Imagine a factory. You don’t have to occupy the whole factory floor in order to disrupt production. You just have to find the right spot – a choke point of production, an essential assembly line, or that crucial workshop. Strikes, occupations and sabotage; all of these are asymmetrical tactics that have worked for as long as there have been factories.
Or we could think about capitalism itself. You can’t blockade capitalism, but you can wear it down as a global system place-by-place, strike by strike, occupation by occupation. It’s only global because it is made global. And it can and must be unmade.
Climate change is just as susceptible. I’m willing to bet that one of its weak points is energy infrastructure: the old power stations, the ones not yet built, the mines, refineries, pipelines and container ports. Each can be disrupted, and each disruption will have a knock on effect, forcing a reaction from corporations and government, creating another process we can intervene in and potentially reshaping how our energy is produced, distributed and used.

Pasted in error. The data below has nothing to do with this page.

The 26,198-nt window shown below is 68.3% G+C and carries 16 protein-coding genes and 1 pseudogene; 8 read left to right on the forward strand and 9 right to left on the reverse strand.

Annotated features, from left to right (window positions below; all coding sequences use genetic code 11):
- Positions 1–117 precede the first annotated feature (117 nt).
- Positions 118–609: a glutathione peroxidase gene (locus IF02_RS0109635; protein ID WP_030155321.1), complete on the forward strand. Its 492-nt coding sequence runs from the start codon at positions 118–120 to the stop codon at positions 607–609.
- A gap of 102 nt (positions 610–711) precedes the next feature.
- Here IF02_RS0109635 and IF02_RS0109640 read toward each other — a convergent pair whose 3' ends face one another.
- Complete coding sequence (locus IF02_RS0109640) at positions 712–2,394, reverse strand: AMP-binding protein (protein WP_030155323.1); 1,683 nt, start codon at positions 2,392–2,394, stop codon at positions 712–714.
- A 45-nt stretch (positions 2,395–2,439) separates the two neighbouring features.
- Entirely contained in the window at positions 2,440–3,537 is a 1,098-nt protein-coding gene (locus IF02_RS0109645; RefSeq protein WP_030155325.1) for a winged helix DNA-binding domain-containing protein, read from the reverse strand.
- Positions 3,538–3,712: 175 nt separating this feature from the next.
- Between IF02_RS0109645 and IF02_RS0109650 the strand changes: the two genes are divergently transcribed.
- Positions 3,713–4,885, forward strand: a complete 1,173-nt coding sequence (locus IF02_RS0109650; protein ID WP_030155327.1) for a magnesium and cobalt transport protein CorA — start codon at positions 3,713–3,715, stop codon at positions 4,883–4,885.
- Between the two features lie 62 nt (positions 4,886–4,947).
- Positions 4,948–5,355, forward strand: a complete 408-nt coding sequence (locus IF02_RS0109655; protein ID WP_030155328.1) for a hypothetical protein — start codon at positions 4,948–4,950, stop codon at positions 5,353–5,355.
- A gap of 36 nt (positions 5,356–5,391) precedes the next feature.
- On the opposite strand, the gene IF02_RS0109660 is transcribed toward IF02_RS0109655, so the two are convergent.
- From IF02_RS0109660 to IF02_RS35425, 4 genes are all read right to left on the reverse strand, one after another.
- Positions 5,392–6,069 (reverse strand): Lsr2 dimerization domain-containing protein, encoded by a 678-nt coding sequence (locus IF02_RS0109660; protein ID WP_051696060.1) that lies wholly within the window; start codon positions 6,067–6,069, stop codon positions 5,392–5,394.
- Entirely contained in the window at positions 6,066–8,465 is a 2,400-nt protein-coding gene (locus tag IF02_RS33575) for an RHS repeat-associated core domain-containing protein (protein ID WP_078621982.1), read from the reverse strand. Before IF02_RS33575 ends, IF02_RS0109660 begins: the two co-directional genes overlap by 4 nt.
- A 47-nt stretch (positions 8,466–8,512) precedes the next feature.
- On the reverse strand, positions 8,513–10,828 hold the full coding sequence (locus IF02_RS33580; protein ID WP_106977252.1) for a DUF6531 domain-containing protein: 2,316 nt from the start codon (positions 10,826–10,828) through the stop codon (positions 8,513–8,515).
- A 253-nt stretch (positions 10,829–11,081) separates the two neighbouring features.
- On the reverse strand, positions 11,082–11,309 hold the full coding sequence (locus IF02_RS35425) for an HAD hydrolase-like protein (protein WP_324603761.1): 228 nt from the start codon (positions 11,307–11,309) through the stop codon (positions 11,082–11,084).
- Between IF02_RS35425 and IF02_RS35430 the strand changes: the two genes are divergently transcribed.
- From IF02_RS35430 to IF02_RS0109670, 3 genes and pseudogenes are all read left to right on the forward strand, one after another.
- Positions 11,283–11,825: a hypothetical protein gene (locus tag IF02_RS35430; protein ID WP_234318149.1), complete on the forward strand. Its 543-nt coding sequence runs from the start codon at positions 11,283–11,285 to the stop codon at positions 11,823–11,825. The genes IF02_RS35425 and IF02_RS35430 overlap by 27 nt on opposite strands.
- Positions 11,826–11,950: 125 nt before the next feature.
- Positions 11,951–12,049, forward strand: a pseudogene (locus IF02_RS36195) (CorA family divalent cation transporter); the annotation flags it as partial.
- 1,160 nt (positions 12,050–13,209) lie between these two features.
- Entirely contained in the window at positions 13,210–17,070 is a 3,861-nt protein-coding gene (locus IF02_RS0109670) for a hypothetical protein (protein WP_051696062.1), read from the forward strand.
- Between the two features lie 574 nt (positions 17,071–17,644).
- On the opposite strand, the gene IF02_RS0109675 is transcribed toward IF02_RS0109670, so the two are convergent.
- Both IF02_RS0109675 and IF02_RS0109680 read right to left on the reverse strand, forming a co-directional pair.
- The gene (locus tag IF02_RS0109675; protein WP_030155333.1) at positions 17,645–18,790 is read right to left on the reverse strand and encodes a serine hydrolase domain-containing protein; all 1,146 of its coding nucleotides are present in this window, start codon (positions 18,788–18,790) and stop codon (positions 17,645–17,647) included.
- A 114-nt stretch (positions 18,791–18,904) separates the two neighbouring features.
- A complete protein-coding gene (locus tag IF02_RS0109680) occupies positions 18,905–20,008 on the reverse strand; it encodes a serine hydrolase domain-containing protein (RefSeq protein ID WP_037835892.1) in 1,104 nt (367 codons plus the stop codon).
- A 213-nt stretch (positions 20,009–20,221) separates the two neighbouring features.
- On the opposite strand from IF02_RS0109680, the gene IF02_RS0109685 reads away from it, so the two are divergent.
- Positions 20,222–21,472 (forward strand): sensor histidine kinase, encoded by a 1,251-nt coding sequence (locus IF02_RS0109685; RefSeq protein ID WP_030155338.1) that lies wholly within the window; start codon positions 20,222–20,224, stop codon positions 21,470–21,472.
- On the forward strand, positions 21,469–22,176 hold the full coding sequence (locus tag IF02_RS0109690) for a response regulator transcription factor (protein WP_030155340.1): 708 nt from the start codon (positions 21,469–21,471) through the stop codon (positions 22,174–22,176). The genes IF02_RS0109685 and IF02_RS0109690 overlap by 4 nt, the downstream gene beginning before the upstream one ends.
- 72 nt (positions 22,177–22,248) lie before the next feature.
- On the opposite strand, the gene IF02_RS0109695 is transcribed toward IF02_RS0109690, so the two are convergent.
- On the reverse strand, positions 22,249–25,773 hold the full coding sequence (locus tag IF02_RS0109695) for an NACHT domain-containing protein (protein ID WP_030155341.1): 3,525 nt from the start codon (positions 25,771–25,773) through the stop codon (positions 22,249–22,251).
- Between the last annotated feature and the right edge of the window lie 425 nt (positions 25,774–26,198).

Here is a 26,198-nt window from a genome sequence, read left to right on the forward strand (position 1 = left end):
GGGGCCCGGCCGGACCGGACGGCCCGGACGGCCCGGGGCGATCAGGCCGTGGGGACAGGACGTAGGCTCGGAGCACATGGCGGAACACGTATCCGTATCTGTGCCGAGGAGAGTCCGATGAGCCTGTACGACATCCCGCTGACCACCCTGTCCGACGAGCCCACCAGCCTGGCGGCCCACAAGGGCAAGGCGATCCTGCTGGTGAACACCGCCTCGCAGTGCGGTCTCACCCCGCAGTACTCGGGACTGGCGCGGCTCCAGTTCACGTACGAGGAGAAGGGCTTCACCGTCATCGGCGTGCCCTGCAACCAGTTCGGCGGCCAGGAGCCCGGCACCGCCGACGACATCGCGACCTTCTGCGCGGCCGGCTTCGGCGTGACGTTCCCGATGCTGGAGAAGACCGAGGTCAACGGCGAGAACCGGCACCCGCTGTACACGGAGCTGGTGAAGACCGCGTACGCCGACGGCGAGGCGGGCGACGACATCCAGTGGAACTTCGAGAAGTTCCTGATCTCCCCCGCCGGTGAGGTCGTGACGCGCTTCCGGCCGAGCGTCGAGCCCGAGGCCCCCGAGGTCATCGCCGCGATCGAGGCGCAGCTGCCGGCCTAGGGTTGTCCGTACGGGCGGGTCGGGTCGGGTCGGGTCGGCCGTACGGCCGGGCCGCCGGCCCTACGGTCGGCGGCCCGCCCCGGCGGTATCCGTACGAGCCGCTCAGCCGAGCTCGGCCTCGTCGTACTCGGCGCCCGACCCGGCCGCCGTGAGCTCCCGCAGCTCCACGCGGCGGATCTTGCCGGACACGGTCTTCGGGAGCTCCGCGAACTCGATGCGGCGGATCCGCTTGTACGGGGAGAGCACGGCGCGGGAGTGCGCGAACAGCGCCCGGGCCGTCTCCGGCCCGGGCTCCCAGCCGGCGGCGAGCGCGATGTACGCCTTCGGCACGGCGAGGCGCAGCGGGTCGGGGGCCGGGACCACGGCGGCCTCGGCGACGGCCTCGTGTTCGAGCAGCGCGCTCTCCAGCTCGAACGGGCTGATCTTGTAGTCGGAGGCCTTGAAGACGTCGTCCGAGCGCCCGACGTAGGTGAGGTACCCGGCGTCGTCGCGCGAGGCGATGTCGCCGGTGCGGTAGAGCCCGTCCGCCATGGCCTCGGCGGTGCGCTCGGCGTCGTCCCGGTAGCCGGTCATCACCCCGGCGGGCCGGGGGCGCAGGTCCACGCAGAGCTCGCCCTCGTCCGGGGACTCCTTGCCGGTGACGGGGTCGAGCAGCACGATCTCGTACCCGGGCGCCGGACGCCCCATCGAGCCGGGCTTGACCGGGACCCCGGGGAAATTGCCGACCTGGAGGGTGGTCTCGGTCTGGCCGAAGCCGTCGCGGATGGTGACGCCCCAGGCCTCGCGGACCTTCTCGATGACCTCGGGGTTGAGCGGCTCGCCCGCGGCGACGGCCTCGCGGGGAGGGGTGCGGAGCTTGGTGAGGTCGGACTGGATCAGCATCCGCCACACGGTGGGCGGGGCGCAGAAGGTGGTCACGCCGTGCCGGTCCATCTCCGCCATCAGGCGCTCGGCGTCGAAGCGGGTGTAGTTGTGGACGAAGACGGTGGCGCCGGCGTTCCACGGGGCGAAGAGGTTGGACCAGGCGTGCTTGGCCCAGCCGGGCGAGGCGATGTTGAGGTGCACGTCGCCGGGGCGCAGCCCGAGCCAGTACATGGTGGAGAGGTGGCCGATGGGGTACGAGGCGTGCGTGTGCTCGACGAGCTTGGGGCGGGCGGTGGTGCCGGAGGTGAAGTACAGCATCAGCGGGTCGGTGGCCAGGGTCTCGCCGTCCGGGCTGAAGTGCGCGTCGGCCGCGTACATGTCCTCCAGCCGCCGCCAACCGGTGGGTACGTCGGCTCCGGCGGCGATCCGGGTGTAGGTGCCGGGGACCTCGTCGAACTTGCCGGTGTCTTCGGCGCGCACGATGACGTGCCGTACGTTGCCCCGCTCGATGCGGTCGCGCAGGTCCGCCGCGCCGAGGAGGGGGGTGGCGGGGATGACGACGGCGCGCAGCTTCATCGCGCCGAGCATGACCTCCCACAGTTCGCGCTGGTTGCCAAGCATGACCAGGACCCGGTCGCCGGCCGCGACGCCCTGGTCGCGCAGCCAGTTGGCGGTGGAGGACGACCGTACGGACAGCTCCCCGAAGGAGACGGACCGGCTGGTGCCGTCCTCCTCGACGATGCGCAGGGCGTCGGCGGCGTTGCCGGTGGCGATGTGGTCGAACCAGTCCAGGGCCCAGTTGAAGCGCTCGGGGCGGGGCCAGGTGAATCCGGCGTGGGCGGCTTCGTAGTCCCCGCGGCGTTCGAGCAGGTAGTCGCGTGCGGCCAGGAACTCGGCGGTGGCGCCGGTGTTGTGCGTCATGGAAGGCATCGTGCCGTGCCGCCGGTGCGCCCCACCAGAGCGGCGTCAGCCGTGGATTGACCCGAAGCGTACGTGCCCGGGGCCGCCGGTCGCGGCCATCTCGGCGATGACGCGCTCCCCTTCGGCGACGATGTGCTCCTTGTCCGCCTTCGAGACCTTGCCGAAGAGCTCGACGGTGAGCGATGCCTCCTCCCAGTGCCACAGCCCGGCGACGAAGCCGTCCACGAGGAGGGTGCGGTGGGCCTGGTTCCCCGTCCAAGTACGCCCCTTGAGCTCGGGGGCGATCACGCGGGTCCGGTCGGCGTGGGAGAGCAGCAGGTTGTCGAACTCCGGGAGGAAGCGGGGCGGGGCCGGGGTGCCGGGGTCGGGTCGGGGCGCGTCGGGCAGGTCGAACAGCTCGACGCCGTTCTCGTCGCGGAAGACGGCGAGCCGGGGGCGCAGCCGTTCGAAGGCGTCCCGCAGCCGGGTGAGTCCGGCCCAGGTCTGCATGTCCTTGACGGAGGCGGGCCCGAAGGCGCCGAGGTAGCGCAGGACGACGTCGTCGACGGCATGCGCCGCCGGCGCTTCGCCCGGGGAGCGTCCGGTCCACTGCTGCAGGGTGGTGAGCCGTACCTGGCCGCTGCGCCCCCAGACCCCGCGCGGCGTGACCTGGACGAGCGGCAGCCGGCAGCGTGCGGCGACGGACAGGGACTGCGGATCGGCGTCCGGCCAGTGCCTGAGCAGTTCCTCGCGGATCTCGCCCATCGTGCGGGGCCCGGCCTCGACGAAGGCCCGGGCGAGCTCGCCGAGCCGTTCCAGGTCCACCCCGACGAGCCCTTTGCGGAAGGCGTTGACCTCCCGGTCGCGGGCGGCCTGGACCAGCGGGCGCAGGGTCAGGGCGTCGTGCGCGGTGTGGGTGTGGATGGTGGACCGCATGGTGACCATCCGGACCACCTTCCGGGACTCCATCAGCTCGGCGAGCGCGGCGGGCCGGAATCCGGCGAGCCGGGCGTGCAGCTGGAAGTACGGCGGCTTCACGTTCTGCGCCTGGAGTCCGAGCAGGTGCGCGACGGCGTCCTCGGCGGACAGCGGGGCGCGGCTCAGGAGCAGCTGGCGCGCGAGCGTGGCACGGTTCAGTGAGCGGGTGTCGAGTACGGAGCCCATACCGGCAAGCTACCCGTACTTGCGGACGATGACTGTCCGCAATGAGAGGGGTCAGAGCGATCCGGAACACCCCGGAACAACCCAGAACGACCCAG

Taking this approach means creating different organisational forms than the ones we have used for the past decade. It would mean going back to the blockading organisations we had in the 1990s – in the UK at least; much of the rest of the world never gave them up. We would no longer have to be focused on building massive spectacular events but on creating the infrastructure to organise at a local level for years at a time. We would need to be skilled not so much in media work but in training blockaders and maintaining blockades. We would need to become radical organisers, not activists.